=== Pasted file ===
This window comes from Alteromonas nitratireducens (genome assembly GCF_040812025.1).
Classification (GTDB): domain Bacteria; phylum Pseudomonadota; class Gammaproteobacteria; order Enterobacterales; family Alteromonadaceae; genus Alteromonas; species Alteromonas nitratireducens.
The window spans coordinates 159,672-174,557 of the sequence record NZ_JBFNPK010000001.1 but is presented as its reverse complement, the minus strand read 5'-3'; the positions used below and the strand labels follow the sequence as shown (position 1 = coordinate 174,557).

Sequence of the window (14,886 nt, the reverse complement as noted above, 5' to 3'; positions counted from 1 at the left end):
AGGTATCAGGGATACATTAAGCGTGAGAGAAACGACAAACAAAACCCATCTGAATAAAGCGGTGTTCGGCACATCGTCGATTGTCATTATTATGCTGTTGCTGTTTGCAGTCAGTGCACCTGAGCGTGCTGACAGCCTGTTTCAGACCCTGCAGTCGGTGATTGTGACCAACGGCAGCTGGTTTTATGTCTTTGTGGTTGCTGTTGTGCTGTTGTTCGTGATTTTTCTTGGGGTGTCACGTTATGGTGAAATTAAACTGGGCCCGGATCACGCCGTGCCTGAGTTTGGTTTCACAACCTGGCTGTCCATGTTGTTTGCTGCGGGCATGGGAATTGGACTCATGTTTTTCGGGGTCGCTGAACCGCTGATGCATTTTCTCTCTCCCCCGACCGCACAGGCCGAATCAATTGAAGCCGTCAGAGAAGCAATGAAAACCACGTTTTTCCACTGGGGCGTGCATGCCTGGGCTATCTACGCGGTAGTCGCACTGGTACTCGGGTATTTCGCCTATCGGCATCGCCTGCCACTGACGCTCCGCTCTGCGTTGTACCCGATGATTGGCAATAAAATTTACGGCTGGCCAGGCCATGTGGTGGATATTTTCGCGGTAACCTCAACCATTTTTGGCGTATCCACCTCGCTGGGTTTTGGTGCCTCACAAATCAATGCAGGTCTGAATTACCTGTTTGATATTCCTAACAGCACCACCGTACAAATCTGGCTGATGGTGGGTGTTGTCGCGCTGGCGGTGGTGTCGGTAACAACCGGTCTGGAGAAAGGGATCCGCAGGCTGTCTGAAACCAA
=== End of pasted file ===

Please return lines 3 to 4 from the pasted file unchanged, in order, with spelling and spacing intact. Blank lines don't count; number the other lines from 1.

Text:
The window spans coordinates 159,672-174,557 of the sequence record NZ_JBFNPK010000001.1 but is presented as its reverse complement, the minus strand read 5'-3'; the positions used below and the strand labels follow the sequence as shown (position 1 = coordinate 174,557).

Sequence of the window (14,886 nt, the reverse complement as noted above, 5' to 3'; positions counted from 1 at the left end):